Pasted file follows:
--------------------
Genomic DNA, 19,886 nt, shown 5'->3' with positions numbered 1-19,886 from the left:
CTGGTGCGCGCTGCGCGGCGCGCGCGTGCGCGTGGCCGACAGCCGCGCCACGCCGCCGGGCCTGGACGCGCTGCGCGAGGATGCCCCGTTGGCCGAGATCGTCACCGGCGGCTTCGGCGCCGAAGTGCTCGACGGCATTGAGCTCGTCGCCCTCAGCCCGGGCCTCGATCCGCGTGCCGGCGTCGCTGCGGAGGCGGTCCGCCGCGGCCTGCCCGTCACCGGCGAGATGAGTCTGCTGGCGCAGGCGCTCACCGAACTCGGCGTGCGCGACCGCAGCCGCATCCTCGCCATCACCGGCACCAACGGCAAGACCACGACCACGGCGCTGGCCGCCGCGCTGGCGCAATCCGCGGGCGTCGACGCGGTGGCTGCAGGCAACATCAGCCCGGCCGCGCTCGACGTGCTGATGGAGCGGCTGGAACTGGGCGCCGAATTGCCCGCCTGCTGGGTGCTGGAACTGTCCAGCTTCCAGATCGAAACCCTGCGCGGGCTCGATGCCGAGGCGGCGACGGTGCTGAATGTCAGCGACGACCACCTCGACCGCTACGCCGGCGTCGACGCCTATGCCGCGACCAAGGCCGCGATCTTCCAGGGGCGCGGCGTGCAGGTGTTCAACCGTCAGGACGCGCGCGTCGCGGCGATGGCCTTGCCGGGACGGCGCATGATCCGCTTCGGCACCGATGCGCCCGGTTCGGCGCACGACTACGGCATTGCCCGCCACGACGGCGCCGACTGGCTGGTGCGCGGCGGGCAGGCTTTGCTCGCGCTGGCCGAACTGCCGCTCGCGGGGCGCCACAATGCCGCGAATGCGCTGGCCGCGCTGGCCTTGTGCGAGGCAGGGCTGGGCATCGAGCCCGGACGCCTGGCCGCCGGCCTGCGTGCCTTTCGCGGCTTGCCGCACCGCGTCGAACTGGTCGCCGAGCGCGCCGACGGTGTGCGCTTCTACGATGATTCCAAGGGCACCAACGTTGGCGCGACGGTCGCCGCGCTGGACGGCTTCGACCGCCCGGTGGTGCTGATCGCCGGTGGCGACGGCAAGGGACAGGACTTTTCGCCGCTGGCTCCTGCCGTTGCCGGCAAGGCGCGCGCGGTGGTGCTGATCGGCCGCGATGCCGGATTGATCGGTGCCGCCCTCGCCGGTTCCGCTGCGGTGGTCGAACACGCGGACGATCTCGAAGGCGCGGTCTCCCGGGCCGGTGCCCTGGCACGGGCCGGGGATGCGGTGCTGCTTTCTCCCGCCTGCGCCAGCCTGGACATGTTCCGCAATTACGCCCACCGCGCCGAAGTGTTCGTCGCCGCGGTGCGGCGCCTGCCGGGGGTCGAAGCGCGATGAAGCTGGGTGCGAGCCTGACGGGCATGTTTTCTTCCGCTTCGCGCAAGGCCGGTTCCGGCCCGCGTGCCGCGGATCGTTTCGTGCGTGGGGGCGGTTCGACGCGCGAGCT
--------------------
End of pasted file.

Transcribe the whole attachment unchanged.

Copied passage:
Genomic DNA, 19,886 nt, shown 5'->3' with positions numbered 1-19,886 from the left:
CTGGTGCGCGCTGCGCGGCGCGCGCGTGCGCGTGGCCGACAGCCGCGCCACGCCGCCGGGCCTGGACGCGCTGCGCGAGGATGCCCCGTTGGCCGAGATCGTCACCGGCGGCTTCGGCGCCGAAGTGCTCGACGGCATTGAGCTCGTCGCCCTCAGCCCGGGCCTCGATCCGCGTGCCGGCGTCGCTGCGGAGGCGGTCCGCCGCGGCCTGCCCGTCACCGGCGAGATGAGTCTGCTGGCGCAGGCGCTCACCGAACTCGGCGTGCGCGACCGCAGCCGCATCCTCGCCATCACCGGCACCAACGGCAAGACCACGACCACGGCGCTGGCCGCCGCGCTGGCGCAATCCGCGGGCGTCGACGCGGTGGCTGCAGGCAACATCAGCCCGGCCGCGCTCGACGTGCTGATGGAGCGGCTGGAACTGGGCGCCGAATTGCCCGCCTGCTGGGTGCTGGAACTGTCCAGCTTCCAGATCGAAACCCTGCGCGGGCTCGATGCCGAGGCGGCGACGGTGCTGAATGTCAGCGACGACCACCTCGACCGCTACGCCGGCGTCGACGCCTATGCCGCGACCAAGGCCGCGATCTTCCAGGGGCGCGGCGTGCAGGTGTTCAACCGTCAGGACGCGCGCGTCGCGGCGATGGCCTTGCCGGGACGGCGCATGATCCGCTTCGGCACCGATGCGCCCGGTTCGGCGCACGACTACGGCATTGCCCGCCACGACGGCGCCGACTGGCTGGTGCGCGGCGGGCAGGCTTTGCTCGCGCTGGCCGAACTGCCGCTCGCGGGGCGCCACAATGCCGCGAATGCGCTGGCCGCGCTGGCCTTGTGCGAGGCAGGGCTGGGCATCGAGCCCGGACGCCTGGCCGCCGGCCTGCGTGCCTTTCGCGGCTTGCCGCACCGCGTCGAACTGGTCGCCGAGCGCGCCGACGGTGTGCGCTTCTACGATGATTCCAAGGGCACCAACGTTGGCGCGACGGTCGCCGCGCTGGACGGCTTCGACCGCCCGGTGGTGCTGATCGCCGGTGGCGACGGCAAGGGACAGGACTTTTCGCCGCTGGCTCCTGCCGTTGCCGGCAAGGCGCGCGCGGTGGTGCTGATCGGCCGCGATGCCGGATTGATCGGTGCCGCCCTCGCCGGTTCCGCTGCGGTGGTCGAACACGCGGACGATCTCGAAGGCGCGGTCTCCCGGGCCGGTGCCCTGGCACGGGCCGGGGATGCGGTGCTGCTTTCTCCCGCCTGCGCCAGCCTGGACATGTTCCGCAATTACGCCCACCGCGCCGAAGTGTTCGTCGCCGCGGTGCGGCGCCTGCCGGGGGTCGAAGCGCGATGAAGCTGGGTGCGAGCCTGACGGGCATGTTTTCTTCCGCTTCGCGCAAGGCCGGTTCCGGCCCGCGTGCCGCGGATCGTTTCGTGCGTGGGGGCGGTTCGACGCGCGAGCT